Lock, Stock and Two Smoking Barrels (1999)

Written and Directed by Guy Ritchie
Starring Nick Moran, Jason Flemyng, Dexter Fletcher, Jason Statham, Vinnie Jones

My Advice: Don't Miss It.

Four amigos in London's East End decide to pony up a wad of cash and send in their best card player, Eddie (Moran), to a high stakes game in order to bring home the gold.  However, Hatchet Harry (P.H. Moriarty) has rigged the game to rook the lads for all they're worth and then some.  If the four don't get the money back to Harry before a week goes by, then they'll have to deal with the other half of his name.  What ensues is a caper that I can't even begin to explain here because of its intricacies, but rest assured that it is a farce with guns.

Let me go ahead and cut through it and tell you straight: this movie blew me away.  I'm not used to films this good being released in the first quarter/first half of a year.  This is normally where studios throw unwatchable formulaic crap and wait for Oscar season to roll around again.  Which means the really good stuff shows up at Christmas.  However, this film is the exception to that rule. 

Now, the movie has an intensely authentic feel to it.  And I know you're thinking Widge, Guy Ritchie's a Brit, how could he not write an authentic "Brit" film?  Well, consider how many fake terrible American films you've seen written by Americans, and you can understand my gabberflastedness.  How did he do it?  Well, the script is smartly written, so you never think, "People don't talk like that" or "People would never do something like this."  It's just the right mix of violence and humor with most of the intense bloodbaths happening off-camera.  Add to all of that a double helping of  Ritchie's even-handed directing complete with just the right amount of cool cinematography.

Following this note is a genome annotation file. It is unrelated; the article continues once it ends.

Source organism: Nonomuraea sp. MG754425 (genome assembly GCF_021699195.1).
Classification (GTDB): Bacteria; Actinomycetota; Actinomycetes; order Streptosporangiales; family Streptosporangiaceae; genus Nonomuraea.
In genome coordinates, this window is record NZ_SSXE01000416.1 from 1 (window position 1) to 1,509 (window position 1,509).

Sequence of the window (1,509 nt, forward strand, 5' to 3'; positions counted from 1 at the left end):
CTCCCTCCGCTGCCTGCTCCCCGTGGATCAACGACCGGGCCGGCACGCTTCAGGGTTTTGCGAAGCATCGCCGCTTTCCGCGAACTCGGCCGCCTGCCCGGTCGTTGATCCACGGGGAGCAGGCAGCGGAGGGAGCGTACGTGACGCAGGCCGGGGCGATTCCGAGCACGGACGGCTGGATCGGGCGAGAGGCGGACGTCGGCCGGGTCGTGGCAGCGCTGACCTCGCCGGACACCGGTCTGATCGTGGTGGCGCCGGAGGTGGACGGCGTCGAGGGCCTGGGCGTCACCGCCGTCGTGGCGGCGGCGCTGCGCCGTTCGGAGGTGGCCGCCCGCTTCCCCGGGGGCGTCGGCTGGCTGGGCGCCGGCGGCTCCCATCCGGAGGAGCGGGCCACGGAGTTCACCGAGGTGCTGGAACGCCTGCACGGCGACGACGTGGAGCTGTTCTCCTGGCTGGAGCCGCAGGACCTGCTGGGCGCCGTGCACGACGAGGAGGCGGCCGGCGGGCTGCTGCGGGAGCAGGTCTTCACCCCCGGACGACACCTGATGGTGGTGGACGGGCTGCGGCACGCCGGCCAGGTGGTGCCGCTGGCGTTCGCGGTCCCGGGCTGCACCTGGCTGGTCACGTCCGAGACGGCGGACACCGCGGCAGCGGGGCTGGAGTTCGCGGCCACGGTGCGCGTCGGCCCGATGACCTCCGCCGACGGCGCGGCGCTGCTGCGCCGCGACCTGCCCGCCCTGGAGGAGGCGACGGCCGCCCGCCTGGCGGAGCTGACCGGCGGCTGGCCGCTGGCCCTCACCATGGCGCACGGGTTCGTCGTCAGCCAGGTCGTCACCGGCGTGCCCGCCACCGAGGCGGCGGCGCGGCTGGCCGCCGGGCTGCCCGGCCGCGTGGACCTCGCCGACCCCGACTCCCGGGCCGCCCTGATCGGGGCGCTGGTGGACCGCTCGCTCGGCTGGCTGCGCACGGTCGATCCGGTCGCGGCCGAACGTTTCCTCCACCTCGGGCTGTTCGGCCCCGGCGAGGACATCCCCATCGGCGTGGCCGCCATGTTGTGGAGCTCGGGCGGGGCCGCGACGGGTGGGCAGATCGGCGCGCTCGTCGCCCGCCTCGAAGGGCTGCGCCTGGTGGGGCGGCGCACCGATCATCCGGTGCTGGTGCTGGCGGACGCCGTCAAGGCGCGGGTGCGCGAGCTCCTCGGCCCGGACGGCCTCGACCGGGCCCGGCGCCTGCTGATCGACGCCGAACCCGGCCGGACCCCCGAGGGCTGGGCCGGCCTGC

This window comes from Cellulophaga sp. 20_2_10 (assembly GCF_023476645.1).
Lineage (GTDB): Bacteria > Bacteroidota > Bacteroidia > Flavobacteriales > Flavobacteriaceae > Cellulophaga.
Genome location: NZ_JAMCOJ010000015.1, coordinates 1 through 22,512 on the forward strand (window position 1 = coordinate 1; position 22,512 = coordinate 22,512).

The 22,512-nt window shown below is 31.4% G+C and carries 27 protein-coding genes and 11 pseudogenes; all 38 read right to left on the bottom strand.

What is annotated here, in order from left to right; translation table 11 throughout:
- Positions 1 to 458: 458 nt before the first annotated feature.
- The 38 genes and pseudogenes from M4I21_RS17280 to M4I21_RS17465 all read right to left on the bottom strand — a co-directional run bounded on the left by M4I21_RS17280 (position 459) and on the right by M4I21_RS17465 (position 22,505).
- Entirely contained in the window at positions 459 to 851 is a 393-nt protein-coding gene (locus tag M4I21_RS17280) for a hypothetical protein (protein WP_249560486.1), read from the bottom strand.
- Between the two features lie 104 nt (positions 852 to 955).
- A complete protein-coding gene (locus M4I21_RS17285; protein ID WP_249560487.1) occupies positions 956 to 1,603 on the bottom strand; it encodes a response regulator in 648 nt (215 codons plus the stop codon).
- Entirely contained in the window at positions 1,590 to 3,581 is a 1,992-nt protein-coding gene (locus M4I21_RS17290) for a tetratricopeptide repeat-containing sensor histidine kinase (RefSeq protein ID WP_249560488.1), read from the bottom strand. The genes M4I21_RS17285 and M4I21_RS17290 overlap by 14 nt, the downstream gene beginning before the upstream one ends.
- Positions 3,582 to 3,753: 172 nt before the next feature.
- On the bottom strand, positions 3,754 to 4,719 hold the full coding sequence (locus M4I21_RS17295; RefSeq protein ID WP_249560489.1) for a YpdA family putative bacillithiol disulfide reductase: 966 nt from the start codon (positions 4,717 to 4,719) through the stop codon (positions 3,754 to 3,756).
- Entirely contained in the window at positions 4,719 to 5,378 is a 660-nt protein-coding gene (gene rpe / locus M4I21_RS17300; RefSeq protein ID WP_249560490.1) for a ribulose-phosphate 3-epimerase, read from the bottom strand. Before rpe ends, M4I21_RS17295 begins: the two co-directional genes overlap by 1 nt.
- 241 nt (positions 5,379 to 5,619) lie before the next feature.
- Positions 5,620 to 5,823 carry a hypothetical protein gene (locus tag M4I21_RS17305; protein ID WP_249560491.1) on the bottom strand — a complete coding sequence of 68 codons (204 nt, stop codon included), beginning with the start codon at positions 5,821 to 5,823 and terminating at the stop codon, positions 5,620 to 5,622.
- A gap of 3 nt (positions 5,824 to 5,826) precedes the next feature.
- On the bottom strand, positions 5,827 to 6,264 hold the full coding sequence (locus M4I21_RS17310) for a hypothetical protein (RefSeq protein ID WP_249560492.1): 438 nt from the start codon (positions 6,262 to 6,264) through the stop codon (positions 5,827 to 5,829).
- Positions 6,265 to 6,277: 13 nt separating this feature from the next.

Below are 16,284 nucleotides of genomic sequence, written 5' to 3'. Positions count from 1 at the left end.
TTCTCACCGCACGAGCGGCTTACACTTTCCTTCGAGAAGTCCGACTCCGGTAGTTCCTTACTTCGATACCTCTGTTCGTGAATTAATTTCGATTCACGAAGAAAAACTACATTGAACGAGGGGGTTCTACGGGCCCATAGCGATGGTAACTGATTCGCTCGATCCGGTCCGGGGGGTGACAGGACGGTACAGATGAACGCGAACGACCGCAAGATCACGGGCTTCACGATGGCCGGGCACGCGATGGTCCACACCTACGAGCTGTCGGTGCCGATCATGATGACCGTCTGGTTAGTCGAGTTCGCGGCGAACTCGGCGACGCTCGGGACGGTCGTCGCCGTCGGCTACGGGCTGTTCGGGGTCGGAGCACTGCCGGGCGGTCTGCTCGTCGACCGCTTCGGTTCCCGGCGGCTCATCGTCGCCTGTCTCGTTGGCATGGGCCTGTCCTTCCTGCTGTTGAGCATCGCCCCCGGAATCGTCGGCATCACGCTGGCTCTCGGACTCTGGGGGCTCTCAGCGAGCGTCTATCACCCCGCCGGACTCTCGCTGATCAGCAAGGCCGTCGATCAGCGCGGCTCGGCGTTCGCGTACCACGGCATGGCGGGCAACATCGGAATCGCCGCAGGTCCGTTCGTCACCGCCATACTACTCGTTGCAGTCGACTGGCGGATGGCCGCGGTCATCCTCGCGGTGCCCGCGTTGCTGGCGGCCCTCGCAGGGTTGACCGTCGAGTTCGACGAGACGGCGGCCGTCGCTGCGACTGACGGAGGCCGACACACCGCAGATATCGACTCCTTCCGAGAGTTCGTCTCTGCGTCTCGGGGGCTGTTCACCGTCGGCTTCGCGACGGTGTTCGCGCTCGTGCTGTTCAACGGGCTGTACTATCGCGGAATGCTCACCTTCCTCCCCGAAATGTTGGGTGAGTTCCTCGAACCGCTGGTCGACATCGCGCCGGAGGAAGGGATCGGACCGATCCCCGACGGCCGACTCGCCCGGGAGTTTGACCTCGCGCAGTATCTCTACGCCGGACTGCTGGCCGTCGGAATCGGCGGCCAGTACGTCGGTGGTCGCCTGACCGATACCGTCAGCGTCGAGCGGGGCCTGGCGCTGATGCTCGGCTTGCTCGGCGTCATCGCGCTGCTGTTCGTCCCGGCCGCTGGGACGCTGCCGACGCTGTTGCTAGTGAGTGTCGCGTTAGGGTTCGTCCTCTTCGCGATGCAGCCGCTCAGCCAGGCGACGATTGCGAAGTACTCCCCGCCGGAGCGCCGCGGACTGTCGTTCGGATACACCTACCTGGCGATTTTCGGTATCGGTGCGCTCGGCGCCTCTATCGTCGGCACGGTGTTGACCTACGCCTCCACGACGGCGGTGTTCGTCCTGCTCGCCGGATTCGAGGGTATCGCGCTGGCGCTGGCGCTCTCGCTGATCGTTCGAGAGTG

Then the casting.  Ritchie stated that a lot of his cast were ex-cons, so they certainly had the criminal look about them.  For the leads, he cast football player (soccer for the uninitiated) Vinnie Jones as an imposing collection man, Big Chris (complete with son, Little Chris, played by Chris McNicholl).  He cast bare-knuckle fighter Lenny McLean as Barry the Baptist, assistant to Hatchet Harry.  So you never once think that the characters can't make good on their threats.  And there are quite a few.  As for the four who make up the lead "gang," Moran, Flemyng, Fletcher and Statham--they are absolutely hilariously brilliant playing complete screw-ups with believable camaraderie and a kind of goofy charm.  They're losers, but you want them to come out on top, although with the breaks their characters get, it's hard to tell from one minute to the next if they will or not.  

So the final word is this: I cannot recommend this movie enough.  It's a funny, bright thriller that is an example of twisted perfection.  Do yourself a favor and see it.

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